Broken Retainer: What to Do Next?
Oral Health Blog

Broken Retainer: What to Do Next?

Breaking your retainer can be a worrisome situation, but don't panic. In this article, we'll guide you through the steps to take if you've broken your retainer. We'll explore the urgency of the situation, potential costs, and the options available to get your smile back on track.

How Urgent is a Broken Permanent Retainer?

  1. Assess the Damage: The first step is to assess the extent of the damage. Is it a minor issue, or has the retainer broken into several pieces? The severity of the damage will determine the urgency of the situation.

  2. Comfort and Fit: Consider whether the broken retainer is causing discomfort or no longer fits correctly. If it's causing pain or irritation, it's crucial to address the situation promptly.

  3. Consult Your Orthodontist: Whenever you experience issues with your retainer, it's advisable to consult your orthodontist. They can provide professional guidance based on your specific case.

How Much Does a Bonded Retainer Cost?

The cost of repairing or replacing a bonded retainer can vary depending on several factors:

  • Type of Damage: The extent of the damage to your retainer will influence the cost. Repairing minor issues may be less expensive than replacing a severely damaged retainer.

  • Insurance Coverage: Check with your dental insurance provider to see if the cost of repairing or replacing a bonded retainer is covered under your plan.

  • Location: The cost can also vary depending on your location and the orthodontic practice you visit.

  • Orthodontist's Recommendation: Your orthodontist will assess the situation and recommend the most appropriate course of action, which will impact the final cost.

Can I Glue My Retainer Back Together?

While it may be tempting to try a DIY fix by gluing your retainer back together, it's generally not recommended. Here's why:

  • Health and Safety: Using household adhesives can introduce harmful chemicals into your mouth, posing health risks.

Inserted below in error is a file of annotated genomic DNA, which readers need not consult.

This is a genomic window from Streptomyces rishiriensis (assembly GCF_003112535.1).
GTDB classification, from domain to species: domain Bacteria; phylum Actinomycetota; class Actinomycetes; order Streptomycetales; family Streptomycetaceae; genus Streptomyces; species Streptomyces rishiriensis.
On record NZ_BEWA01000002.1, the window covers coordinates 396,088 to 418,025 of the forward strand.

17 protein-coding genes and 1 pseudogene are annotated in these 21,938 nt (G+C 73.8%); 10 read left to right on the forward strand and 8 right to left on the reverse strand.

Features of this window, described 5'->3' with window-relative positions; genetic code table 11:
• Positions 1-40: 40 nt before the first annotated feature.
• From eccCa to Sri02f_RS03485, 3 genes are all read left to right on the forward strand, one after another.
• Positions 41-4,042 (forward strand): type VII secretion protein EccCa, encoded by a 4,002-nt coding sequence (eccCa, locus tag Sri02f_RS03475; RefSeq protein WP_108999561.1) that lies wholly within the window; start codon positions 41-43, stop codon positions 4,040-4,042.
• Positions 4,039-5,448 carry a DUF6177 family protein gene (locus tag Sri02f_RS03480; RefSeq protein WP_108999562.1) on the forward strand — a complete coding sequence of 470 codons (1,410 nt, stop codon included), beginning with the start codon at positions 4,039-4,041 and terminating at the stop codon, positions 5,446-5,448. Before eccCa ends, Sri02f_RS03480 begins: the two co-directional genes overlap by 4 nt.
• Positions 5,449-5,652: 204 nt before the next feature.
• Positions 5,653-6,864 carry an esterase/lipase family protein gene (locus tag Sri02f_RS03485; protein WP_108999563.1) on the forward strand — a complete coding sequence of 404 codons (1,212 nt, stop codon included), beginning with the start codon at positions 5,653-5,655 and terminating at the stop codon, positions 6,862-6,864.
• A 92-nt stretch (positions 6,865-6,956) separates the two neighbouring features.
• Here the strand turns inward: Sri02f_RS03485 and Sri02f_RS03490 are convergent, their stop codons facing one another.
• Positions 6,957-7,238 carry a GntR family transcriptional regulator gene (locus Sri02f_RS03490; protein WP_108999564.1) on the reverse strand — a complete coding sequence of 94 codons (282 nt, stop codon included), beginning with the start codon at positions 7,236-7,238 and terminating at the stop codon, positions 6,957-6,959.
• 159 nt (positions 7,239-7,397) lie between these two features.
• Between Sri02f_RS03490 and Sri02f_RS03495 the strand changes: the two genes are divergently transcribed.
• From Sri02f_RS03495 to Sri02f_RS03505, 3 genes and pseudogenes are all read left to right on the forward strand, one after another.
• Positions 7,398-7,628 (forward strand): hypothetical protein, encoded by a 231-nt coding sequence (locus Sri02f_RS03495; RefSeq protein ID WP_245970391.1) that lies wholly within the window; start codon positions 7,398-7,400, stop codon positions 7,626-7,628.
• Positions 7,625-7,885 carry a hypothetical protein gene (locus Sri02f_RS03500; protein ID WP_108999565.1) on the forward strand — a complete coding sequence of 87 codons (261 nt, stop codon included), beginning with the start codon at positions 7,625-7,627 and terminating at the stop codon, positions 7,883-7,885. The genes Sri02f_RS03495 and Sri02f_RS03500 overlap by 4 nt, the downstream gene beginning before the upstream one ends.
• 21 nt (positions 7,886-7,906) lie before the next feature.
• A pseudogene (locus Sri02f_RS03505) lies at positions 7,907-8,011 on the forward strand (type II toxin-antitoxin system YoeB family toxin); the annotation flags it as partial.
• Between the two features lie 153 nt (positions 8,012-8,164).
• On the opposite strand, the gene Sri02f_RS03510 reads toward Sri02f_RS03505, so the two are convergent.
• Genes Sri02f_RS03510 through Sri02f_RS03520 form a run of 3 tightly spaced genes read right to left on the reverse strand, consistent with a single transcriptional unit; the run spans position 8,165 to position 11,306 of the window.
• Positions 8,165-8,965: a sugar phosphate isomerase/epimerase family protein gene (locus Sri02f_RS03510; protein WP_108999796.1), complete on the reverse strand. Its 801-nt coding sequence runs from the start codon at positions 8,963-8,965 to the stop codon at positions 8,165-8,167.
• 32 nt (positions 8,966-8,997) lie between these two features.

• Effectiveness: Gluing a retainer together is unlikely to restore its structural integrity and effectiveness fully.

  • Long-Term Consequences: DIY repairs may lead to further damage, compromising the retainer's ability to maintain your orthodontic results.

It's best to leave repairs to the professionals – consult your orthodontist for their expert advice.

How Much Does it Cost to Put a Permanent Retainer Back On?

If your permanent retainer has come loose or detached, the cost of reattachment will vary based on several factors:

  • Severity of Damage: If the retainer is minimally damaged and can be reattached easily, the cost may be lower. However, severe damage might require a replacement, which could be more expensive.

  • Orthodontist's Fees: Orthodontists' fees can vary, so it's a good idea to obtain quotes from different practices.

  • Geographical Location: The cost may vary depending on where you live, as the cost of living and operating an orthodontic practice can differ by region.

How Often Do You Need to Replace a Bonded Retainer?

The lifespan of a bonded retainer can vary, but they are generally designed to be long-lasting. However, over time, they may wear out, become less effective, or break due to various factors, including:

  • Normal Wear and Tear
  • Accidental Damage
  • Changes in Tooth Alignment

Your orthodontist will monitor the condition of your bonded retainer during follow-up appointments. If it shows signs of wear or damage, they will recommend whether it should be repaired or replaced.

Are you currently using or thinking about using retainer cleaning tablets? It's important to be aware that certain cleaner brands have the potential to cause toxic reactions.

It's crucial to be aware of harmful ingredients hiding in common cleaner brands. One such persulfate, which can pose SERIOUS health risks and is found in almost all leading retainer cleaners brands. Moreover, persulfate's health risks potentially impact respiratory health and skin sensitivities in your family, especially in teens and sensitive individuals. Learn more about the risk of persulfate HERE


The content in this article is for informational purposes only and is not a substitute for professional medical advice. Always consult with a healthcare provider before making any changes to your health regimen. The author and publisher do not take responsibility for any consequences resulting from the information provided in this article.